Current practices may be leading to too much screening for colorectal cancer in older patients and poor efforts to determine and prompt appropriate follow-up testing, according to this novel study.
The Fecal Occult Blood Test (FOBT) is a low-risk screening test for colorectal cancer. This prospective study looked at 2,410 patients, 70 years or older and without significant colon issues, who were screened with FOBT at four Veterans Affairs (VA) medical centers during 2001. But unlike previous research, this study looked beyond VA records to Medicare and medical records to detect follow-up testing within one year post-FOBT. Patients are screened with three FOBT cards: a test is considered positive if any cards are positive; negative if all three cards are clear; and incomplete if fewer than three cards are submitted and all are negative.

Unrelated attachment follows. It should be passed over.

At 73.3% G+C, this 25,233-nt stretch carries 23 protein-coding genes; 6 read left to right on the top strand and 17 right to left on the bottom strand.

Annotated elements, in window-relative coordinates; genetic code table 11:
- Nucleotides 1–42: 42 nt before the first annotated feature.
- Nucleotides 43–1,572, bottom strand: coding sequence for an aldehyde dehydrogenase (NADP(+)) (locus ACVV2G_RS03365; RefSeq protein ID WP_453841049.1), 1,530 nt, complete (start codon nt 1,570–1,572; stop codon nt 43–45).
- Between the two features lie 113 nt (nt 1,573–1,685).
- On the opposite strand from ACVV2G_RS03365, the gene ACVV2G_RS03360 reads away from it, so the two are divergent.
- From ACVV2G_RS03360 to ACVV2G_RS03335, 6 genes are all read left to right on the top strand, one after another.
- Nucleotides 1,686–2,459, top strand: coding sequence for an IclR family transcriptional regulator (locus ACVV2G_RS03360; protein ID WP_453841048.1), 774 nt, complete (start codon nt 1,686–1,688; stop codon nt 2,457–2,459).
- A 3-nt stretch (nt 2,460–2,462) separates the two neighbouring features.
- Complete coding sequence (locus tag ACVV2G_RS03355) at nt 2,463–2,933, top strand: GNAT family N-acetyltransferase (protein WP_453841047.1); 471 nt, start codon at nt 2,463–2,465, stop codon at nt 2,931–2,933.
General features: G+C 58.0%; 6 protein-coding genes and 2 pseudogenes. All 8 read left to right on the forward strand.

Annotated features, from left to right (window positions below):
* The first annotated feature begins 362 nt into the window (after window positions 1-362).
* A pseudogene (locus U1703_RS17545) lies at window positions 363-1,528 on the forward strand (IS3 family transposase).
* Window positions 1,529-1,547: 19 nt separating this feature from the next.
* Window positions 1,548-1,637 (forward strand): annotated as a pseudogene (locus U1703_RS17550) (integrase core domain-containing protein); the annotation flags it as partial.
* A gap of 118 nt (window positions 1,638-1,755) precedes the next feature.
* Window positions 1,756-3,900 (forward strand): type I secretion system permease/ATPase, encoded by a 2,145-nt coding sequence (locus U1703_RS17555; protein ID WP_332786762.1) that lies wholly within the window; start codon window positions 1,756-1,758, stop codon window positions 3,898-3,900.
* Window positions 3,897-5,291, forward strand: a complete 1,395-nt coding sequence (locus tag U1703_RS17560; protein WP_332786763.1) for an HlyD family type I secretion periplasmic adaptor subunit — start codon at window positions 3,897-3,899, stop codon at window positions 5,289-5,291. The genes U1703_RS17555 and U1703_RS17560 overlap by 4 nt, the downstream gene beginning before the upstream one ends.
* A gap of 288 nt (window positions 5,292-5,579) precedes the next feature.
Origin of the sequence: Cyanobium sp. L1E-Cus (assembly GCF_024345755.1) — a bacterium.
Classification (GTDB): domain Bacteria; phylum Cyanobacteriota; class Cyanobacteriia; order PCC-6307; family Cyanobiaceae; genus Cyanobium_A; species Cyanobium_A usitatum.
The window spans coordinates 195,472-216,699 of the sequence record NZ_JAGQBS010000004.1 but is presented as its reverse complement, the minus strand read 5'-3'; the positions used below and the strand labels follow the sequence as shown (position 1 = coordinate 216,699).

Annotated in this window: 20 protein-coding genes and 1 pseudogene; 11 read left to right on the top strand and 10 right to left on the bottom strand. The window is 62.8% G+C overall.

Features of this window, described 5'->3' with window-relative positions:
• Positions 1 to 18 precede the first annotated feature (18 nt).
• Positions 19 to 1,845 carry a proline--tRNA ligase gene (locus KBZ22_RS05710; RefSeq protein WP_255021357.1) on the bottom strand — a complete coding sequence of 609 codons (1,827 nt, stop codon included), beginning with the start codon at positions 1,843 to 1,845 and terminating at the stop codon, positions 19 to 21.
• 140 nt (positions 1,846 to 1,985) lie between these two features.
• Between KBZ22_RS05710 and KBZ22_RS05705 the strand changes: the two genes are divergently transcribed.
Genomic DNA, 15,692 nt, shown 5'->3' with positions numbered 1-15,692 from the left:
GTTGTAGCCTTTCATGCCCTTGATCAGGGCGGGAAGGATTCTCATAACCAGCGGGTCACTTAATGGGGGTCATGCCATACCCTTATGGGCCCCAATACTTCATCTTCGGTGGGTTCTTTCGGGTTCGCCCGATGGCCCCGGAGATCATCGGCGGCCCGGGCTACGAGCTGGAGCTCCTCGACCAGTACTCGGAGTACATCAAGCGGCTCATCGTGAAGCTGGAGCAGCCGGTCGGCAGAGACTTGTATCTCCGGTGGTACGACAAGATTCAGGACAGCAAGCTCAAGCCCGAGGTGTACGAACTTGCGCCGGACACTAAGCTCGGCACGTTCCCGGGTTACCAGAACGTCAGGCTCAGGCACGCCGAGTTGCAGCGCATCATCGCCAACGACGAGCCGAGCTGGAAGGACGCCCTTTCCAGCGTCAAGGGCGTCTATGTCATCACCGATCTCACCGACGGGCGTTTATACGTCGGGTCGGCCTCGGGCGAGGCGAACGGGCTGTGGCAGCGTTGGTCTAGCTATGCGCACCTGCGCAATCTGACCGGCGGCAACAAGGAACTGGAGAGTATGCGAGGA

- Of the 212 patients with positive FOBTs, 42 percent received a full colon examination within one year. Of the 83 patients with incomplete tests, 33 percent received any follow-up within a year. By comparison, 29 percent of the 2,091 patients who tested negative received some sort of colorectal testing in the year.
- There were no significant age-based, comorbidity, racial/ethnic or socioeconomic characteristics associated with follow-up within a year after a positive test.
- The incidence of complete evaluation after a positive test was associated with the VA site; how many FOBT cards were positive; and the number of VA outpatient visits.
- For 43 percent of the 122 patients who tested positive but did not receive a complete evaluation, there was no acknowledgement of the positive test in VA records.
- Of those who tested positive but never had follow-up testing, 38 percent should probably never have been screened in the first place.
The authors conclude quality improvement initiatives are needed to prompt more individualized decision-making regarding screening and follow-up testing for colorectal cancer in older patients.